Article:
Henhouse Prowlers share bluegrass in Rwanda

Henhouse Prowlers have returned to Africa on another cultural exchange mission for the US government. Here is a report from banjo picker Ben Wright on their time in Rwanda.

The school we performed at near Rubavu, Rwanda. This kind of scenery was common, to say the least.To be honest, Rwanda knocked us off our feet and left us stunned from the moment we arrived. Kigali (the capital) stands tall and teems with life, all while maintaing a level of cleanliness and order that you seldom see anywhere. Still, it wasn’t until we headed out into the countryside that we saw what an incredible and unique part of Africa we were in.

Our first full day of work involved a trek out to Rubavu, in the northwest part of the country. Getting there meant driving over massive rolling hills; through lush jungle and passing several volcanos. After a short interview on a local radio station, we settled in and worked with some musicians at the School for Arts and Music.

The students started off by playing some traditional Rwandan music for us before we gave a short presentation on bluegrass. It was one of those moments on these trips that reminds you why this is an exchange and not just a series of performances.

Here is a Rwandan country band covering Don Williams’ We Got Love.


In return we asked them on stage with us later than night for a performance of Chop My Money.


Come Thursday we had a chance to sit down with a group of musicians at the Kigali School of Music. As we walked onto the property there was a band playing really tight and authentic blues. This band would have easily fit into a number of clubs in Chicago.


Henhouse Prowlers interact with Rwandan musiciansDuring the following workshop It felt like we had a chance to connect on an deeper level with several of the people there. These kinds of connections aren’t easy to put into words.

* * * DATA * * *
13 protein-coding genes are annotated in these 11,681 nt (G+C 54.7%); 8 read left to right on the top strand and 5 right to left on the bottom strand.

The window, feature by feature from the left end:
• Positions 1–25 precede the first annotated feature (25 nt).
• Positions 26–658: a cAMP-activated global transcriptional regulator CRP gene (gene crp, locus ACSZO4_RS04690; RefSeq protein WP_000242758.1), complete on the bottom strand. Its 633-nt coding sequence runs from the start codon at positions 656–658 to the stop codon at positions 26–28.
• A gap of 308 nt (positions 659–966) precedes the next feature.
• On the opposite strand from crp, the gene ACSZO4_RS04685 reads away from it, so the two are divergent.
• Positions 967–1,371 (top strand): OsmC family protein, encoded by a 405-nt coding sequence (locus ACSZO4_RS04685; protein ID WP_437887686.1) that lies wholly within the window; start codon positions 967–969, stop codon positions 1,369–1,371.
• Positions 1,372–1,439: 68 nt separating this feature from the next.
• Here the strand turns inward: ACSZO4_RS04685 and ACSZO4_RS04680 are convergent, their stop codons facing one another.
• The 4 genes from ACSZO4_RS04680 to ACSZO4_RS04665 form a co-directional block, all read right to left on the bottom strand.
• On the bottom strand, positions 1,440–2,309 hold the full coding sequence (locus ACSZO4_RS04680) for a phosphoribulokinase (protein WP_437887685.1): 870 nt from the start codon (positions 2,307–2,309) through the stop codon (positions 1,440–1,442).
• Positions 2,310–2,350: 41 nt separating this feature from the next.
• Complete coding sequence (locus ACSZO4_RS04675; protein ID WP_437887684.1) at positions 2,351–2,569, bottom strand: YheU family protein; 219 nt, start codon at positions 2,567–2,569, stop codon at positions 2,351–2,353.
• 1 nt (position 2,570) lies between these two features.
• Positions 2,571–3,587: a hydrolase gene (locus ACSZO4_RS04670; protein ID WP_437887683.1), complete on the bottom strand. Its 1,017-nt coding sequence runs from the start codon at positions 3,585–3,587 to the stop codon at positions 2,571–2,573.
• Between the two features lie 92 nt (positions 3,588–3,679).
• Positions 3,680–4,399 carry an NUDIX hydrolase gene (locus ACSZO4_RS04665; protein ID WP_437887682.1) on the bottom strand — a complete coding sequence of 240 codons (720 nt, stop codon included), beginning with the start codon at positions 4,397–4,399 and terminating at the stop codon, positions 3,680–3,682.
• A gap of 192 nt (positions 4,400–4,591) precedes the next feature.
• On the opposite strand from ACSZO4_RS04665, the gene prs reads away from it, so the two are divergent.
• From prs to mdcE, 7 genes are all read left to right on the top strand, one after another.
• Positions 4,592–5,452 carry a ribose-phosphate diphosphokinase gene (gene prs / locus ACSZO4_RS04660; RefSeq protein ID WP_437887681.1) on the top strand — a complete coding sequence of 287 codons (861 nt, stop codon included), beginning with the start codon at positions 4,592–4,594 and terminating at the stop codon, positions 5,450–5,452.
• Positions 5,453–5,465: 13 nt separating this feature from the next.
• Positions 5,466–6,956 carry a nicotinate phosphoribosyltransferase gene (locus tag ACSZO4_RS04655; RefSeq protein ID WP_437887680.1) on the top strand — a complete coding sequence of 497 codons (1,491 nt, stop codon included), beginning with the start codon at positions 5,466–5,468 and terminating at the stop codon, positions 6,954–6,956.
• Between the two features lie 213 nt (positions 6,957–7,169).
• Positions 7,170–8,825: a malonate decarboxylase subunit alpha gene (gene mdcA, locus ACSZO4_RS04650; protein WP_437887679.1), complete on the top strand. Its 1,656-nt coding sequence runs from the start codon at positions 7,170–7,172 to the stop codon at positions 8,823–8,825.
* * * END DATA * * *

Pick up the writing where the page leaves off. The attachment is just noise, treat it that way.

Side note: As we were about to leave this event, a young man approached us and wanted share his experience as a ‘working’ musician in Rwanda. He told us that while he is able to get up to five gigs a week, it’s never enough to pay his bills and that other work outside of music is essential to continue playing on a semi-professional level. These conversations like this that give us perspective on the the music industry in our own country, as well as others. Perspective like this is a gift.

Students at the University of Rwanda have an impromptu jam session on bluegrass instruments.Our final day was a blowout.  We drove out the opposite direction from Kigali and played at the University of Rwanda in Butare.

​Dan gets an Inanga lesson while Starr discusses guitar theory and plaid shirts.It’s important for us to give our regards to both the US State Department and all the people we met and played with in Rwanda. It’s a country that has recovered from tragedy in ways we couldn’t have imagined. Both the Rwandan people and US Ambassador Erica J Barks-Ruggles (and her wonderful staff, namely Rebecca Danis) welcomed us into their homes and we’re grateful.

If you want to get a sense of how crazy the night got when we played the University of Rwanda, check out this video:


Finally, If you want to see how unbelievably gorgeous Rwanda is, check out this last video. Listen closely and you can hear the band (as well as our host John Ferguson from American Voices) talk about how close Dan and Jon got to the border of the Democratic Republic of Congo. It was about a mile from the hotel we stayed at in Rubavu, and it’s one of the more mysterious and troubled places on the planet.


Next stop, Zambia!